# CA 2 – Try R

For the second CA, I began by using a dataset that was already stored in R. The dataset is called “Survival of Passengers on the Titanic.” The data shows information regarding the statistics of those who lost their lives on when the Titanic sunk on the night of April 14, 1912. The data was broken down into the following variables:
– Age: Adult, Child
– Gender: Female, Male
– Class: First, Second, Third, Crew
– Survived: Yes, No
In order to create the visual representation of the data, I used the example code, and when I ran it in R, a mosaic was produced, as seen below. The mosaic plot shows information in relation to the size of the rectangles, with the length proportional to the X-axis and the width proportional to the Y-axis. The color on the graph indicates the strength of the relationship between the variables, with the scale on the side showing how the colors correspond to the strength of the relationship. The mosaic plot allows for more than one relationship to be shown at a given time, with two variables on each axis in this case.

There is a great deal of information that can be taken from this dataset. The information that can be gathered is directly related to the variables on the mosaic, with gender and survival on the Y-axis, and age and class on the X-axis. It is because there is more than one relationship being shown that there are several different ‘rectangles’ produced, all of varying size and color shading. The following is what can be learned from the information presented by the dataset:

1. The majority of those who lost their lives when the Titanic sunk were males. Of those who lost their lives, 1364 and 126 were female. Of those who survived, 367 were male and 344 were female. This is shown below, with the dark grey representing those who passed and the light grey those who survived.

2. The majority of those who lost their lives were adults. 1438 adults and 52 children didn’t survive. 654 adults and 57 children survived the sinking. This is shown below, with the dark grey representing those who passed and the light grey those who survived.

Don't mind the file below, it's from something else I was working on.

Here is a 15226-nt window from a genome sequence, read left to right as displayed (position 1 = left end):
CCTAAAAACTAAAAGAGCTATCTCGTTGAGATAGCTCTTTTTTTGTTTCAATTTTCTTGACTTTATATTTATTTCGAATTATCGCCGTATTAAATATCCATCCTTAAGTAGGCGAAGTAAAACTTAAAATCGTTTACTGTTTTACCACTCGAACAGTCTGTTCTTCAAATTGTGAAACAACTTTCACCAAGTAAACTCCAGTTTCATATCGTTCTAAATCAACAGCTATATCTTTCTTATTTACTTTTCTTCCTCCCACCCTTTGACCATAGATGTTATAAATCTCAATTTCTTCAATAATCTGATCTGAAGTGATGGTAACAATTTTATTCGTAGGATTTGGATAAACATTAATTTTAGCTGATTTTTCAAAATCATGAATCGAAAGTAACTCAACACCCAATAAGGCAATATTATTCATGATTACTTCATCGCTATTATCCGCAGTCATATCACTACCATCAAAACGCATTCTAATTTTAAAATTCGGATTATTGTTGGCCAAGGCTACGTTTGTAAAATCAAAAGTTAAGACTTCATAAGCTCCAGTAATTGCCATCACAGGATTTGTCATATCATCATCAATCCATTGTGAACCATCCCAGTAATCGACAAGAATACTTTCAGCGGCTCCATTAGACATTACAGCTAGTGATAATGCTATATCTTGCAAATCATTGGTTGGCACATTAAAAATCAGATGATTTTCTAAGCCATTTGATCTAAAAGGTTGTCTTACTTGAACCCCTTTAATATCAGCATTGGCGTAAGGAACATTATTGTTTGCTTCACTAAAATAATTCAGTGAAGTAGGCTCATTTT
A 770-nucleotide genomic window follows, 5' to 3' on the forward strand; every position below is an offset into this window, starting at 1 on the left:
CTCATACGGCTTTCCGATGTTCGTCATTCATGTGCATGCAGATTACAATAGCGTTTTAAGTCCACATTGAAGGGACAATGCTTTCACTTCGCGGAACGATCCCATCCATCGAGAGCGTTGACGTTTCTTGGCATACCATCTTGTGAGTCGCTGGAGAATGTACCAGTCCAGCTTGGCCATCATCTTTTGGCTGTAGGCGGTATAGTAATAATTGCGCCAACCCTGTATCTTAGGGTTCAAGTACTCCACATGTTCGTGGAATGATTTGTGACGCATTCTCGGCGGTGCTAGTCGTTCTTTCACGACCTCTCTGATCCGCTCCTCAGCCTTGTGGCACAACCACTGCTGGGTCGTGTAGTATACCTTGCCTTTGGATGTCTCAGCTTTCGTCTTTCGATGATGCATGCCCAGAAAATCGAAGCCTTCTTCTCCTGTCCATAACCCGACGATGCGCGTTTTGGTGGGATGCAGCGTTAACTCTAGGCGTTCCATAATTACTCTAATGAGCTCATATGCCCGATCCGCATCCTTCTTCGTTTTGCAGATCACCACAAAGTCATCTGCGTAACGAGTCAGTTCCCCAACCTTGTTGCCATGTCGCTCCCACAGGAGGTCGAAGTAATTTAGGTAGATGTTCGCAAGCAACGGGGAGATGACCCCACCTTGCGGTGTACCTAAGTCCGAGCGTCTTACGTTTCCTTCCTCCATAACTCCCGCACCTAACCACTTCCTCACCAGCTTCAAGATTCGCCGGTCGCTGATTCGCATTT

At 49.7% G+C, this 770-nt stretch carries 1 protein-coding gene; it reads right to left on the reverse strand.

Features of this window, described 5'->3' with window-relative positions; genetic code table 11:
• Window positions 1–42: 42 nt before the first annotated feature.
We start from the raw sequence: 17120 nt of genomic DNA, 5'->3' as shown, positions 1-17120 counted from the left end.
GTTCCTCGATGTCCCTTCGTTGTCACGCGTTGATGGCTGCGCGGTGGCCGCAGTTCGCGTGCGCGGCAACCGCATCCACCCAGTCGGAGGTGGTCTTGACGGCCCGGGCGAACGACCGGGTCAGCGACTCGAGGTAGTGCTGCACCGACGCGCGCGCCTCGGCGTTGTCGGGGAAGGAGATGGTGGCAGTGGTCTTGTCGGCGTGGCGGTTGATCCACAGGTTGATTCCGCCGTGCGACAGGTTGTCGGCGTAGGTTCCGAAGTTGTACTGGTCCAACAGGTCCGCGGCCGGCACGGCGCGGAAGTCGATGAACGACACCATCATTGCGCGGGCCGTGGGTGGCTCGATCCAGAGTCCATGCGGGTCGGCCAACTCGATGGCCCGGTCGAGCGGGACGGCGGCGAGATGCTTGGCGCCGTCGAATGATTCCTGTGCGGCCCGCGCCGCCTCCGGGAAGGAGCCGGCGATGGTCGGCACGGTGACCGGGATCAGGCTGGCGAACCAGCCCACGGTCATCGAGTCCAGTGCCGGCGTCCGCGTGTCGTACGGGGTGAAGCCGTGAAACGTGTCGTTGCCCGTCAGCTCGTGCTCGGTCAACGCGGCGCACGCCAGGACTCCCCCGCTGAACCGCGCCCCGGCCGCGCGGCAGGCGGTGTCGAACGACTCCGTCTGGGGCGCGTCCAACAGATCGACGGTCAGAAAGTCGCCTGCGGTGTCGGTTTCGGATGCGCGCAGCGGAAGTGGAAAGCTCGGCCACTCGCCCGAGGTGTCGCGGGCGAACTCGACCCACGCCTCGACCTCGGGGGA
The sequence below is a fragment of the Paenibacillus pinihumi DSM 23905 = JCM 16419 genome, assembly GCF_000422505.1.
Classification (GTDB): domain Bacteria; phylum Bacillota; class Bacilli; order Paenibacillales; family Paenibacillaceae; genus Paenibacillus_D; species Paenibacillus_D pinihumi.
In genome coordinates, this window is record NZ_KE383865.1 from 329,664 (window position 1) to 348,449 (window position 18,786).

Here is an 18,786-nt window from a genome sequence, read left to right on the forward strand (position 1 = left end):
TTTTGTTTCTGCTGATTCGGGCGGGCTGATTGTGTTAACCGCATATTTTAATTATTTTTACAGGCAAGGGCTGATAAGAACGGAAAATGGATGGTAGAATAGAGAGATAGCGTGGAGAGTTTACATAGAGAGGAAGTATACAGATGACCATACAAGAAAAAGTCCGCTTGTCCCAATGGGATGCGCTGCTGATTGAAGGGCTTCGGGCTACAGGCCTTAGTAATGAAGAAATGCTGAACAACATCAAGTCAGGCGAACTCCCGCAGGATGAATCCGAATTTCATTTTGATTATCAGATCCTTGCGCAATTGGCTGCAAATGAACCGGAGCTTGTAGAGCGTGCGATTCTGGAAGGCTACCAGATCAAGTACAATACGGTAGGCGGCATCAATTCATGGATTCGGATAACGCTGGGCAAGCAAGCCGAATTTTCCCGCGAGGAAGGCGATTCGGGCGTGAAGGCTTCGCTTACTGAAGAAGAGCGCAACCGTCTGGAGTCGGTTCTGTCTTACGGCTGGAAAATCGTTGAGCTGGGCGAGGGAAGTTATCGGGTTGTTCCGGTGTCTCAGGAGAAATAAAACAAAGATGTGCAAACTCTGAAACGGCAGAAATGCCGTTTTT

3. There is virtually no relationship between the variables ‘crew,’ and both ‘female’ and ‘child.’ Nearly all crew members were male, with only a small fraction being female, and most female crew lost their lives.
4. Most males who did not survive were in the crew, followed by third class.
5. The lowest number of deaths was among children, regardless of their class.
6. First class reported the lowest number of non-survivors.
7. No child, female or male, was lost from first class.

There is a great deal of information presented by the dataset, highlighting interesting relationships and more. Using R is helps bring a dataset such at the one used here into a visual, reader friendly outline. It is much easier to create a visual when the data has already been checked and verified as it was in this dataset. When creating a dataset from the beginning, it is important that the data is correct and is presented to R in a way that it can be used for the intended purpose.
The following highlight things I would have included had I had more time and more practice with R:

1. I think it would have been beneficial to have some sort of scale or label for each rectangle on the mosaic to indicate the total number of people each one represents. On the current mosaic, it is unclear if some rectangles are bigger than others because they are not of uniform alignment. Having the specific numbers that each rectangle represents would make the magnitude of the data more apparent. It would be easier to tell that nearly 1,500 people lost their lives on that one night.
2. I would make the ‘Standardized Residual’ key easier to understand. I know that it represents the strength of the relationship between the two variables being examined, but I think this could be a very useful tool is deciphering which variables made a person more or less likely to survive. Was class more powerful than age? Was gender more powerful? You can see that males in lower class were less likely to survive than anyone else, but there is no telling what characteristic was the strongest in determining the outcome.

To conclude, here is my certificate of completion for Try R:

Happy CA 2 & mahalanobis distance!